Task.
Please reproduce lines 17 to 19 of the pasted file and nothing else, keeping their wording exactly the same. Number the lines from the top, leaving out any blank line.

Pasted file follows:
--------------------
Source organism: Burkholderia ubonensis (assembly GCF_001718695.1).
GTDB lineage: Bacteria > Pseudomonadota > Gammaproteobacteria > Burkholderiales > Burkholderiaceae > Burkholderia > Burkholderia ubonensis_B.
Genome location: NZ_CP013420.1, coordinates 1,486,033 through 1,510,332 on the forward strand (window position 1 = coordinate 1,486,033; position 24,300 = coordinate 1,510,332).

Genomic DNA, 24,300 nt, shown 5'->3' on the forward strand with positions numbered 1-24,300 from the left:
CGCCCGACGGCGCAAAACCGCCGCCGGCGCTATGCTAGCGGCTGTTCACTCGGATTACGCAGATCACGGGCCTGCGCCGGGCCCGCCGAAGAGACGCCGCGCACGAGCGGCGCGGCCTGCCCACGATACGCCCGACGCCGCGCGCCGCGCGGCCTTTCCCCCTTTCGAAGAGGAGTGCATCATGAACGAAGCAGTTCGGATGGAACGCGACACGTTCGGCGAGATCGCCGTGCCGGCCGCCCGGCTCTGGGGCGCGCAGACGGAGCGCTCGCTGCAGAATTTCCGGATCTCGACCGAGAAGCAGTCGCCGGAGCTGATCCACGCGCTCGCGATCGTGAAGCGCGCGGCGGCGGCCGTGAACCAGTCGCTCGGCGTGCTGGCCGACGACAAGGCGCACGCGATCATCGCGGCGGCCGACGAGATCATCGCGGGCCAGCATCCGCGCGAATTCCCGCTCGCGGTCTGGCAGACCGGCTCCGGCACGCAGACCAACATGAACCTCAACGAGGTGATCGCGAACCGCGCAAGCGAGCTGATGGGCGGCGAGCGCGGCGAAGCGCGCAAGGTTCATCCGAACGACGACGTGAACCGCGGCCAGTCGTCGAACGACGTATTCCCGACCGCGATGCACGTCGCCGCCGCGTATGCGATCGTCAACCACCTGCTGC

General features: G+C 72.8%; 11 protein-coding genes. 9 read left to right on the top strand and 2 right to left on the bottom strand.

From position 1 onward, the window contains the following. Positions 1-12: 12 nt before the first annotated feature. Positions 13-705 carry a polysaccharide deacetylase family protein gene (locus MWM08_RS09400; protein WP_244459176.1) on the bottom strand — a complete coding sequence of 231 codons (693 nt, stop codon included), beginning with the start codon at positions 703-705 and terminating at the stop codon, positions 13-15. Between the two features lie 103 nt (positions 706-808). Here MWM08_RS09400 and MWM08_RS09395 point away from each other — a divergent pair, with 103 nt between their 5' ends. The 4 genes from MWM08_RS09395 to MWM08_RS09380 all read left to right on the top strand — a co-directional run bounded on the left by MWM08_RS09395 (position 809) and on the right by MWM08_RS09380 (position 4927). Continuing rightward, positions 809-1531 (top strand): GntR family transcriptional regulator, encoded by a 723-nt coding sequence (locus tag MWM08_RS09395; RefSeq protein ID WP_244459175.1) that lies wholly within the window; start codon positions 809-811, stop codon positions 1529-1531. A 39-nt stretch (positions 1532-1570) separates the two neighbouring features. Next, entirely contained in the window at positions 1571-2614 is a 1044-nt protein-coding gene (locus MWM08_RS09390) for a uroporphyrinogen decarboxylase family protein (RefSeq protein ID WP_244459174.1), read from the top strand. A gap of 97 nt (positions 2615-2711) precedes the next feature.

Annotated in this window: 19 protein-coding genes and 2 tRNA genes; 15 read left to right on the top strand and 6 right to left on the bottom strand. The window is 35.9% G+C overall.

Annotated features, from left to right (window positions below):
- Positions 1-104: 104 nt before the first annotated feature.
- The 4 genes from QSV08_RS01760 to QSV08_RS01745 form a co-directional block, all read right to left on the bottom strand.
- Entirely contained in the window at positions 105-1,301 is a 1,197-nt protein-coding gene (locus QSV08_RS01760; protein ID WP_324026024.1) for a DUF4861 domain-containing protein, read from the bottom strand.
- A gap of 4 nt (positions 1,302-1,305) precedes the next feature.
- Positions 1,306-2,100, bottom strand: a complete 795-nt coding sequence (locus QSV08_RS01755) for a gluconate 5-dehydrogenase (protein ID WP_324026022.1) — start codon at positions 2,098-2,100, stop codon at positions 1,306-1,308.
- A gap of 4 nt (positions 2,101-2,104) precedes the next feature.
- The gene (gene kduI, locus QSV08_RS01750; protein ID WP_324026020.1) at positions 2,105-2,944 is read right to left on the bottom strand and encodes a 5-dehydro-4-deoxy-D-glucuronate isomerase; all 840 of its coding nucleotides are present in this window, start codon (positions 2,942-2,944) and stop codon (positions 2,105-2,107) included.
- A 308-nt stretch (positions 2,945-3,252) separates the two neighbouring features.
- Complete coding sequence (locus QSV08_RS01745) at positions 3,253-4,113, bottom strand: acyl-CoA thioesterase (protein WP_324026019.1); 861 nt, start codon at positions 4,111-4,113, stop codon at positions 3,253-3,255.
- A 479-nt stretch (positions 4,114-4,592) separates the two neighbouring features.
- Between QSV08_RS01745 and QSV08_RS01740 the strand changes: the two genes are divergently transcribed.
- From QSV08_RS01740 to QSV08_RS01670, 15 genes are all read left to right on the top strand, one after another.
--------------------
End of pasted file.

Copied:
- A 308-nt stretch (positions 2,945-3,252) separates the two neighbouring features.
- Complete coding sequence (locus QSV08_RS01745) at positions 3,253-4,113, bottom strand: acyl-CoA thioesterase (protein WP_324026019.1); 861 nt, start codon at positions 4,111-4,113, stop codon at positions 3,253-3,255.
- A 479-nt stretch (positions 4,114-4,592) separates the two neighbouring features.